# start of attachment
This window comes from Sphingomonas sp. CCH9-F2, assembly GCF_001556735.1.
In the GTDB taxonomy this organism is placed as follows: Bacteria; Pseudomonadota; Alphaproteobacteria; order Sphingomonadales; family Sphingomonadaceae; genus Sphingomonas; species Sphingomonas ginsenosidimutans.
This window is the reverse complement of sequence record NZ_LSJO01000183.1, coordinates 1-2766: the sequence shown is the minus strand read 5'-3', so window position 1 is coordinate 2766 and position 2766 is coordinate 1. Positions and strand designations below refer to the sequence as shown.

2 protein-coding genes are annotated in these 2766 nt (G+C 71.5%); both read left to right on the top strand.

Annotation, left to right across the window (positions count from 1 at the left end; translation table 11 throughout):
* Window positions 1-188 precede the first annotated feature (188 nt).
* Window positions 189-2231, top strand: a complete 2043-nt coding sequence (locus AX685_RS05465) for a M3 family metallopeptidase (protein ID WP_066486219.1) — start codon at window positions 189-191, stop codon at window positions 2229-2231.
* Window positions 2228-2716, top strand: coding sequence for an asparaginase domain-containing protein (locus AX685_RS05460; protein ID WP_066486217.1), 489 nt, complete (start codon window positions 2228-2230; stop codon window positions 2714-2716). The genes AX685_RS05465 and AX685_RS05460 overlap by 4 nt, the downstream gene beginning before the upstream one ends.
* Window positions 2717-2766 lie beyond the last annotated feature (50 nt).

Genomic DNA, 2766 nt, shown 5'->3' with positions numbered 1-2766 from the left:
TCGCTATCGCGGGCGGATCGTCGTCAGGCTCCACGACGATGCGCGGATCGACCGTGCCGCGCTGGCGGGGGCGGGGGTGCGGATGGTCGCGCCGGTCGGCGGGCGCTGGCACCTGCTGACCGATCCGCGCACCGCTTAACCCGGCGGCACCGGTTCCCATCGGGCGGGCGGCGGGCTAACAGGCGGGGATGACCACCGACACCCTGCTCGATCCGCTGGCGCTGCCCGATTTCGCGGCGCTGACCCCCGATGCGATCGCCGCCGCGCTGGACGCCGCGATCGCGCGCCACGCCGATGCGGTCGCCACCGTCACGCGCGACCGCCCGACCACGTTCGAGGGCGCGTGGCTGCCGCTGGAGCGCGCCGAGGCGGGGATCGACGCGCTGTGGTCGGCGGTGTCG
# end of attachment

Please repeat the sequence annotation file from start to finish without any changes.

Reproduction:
This window comes from Sphingomonas sp. CCH9-F2, assembly GCF_001556735.1.
In the GTDB taxonomy this organism is placed as follows: Bacteria; Pseudomonadota; Alphaproteobacteria; order Sphingomonadales; family Sphingomonadaceae; genus Sphingomonas; species Sphingomonas ginsenosidimutans.
This window is the reverse complement of sequence record NZ_LSJO01000183.1, coordinates 1-2766: the sequence shown is the minus strand read 5'-3', so window position 1 is coordinate 2766 and position 2766 is coordinate 1. Positions and strand designations below refer to the sequence as shown.

2 protein-coding genes are annotated in these 2766 nt (G+C 71.5%); both read left to right on the top strand.

Annotation, left to right across the window (positions count from 1 at the left end; translation table 11 throughout):
* Window positions 1-188 precede the first annotated feature (188 nt).
* Window positions 189-2231, top strand: a complete 2043-nt coding sequence (locus AX685_RS05465) for a M3 family metallopeptidase (protein ID WP_066486219.1) — start codon at window positions 189-191, stop codon at window positions 2229-2231.
* Window positions 2228-2716, top strand: coding sequence for an asparaginase domain-containing protein (locus AX685_RS05460; protein ID WP_066486217.1), 489 nt, complete (start codon window positions 2228-2230; stop codon window positions 2714-2716). The genes AX685_RS05465 and AX685_RS05460 overlap by 4 nt, the downstream gene beginning before the upstream one ends.
* Window positions 2717-2766 lie beyond the last annotated feature (50 nt).

Genomic DNA, 2766 nt, shown 5'->3' with positions numbered 1-2766 from the left:
TCGCTATCGCGGGCGGATCGTCGTCAGGCTCCACGACGATGCGCGGATCGACCGTGCCGCGCTGGCGGGGGCGGGGGTGCGGATGGTCGCGCCGGTCGGCGGGCGCTGGCACCTGCTGACCGATCCGCGCACCGCTTAACCCGGCGGCACCGGTTCCCATCGGGCGGGCGGCGGGCTAACAGGCGGGGATGACCACCGACACCCTGCTCGATCCGCTGGCGCTGCCCGATTTCGCGGCGCTGACCCCCGATGCGATCGCCGCCGCGCTGGACGCCGCGATCGCGCGCCACGCCGATGCGGTCGCCACCGTCACGCGCGACCGCCCGACCACGTTCGAGGGCGCGTGGCTGCCGCTGGAGCGCGCCGAGGCGGGGATCGACGCGCTGTGGTCGGCGGTGTCG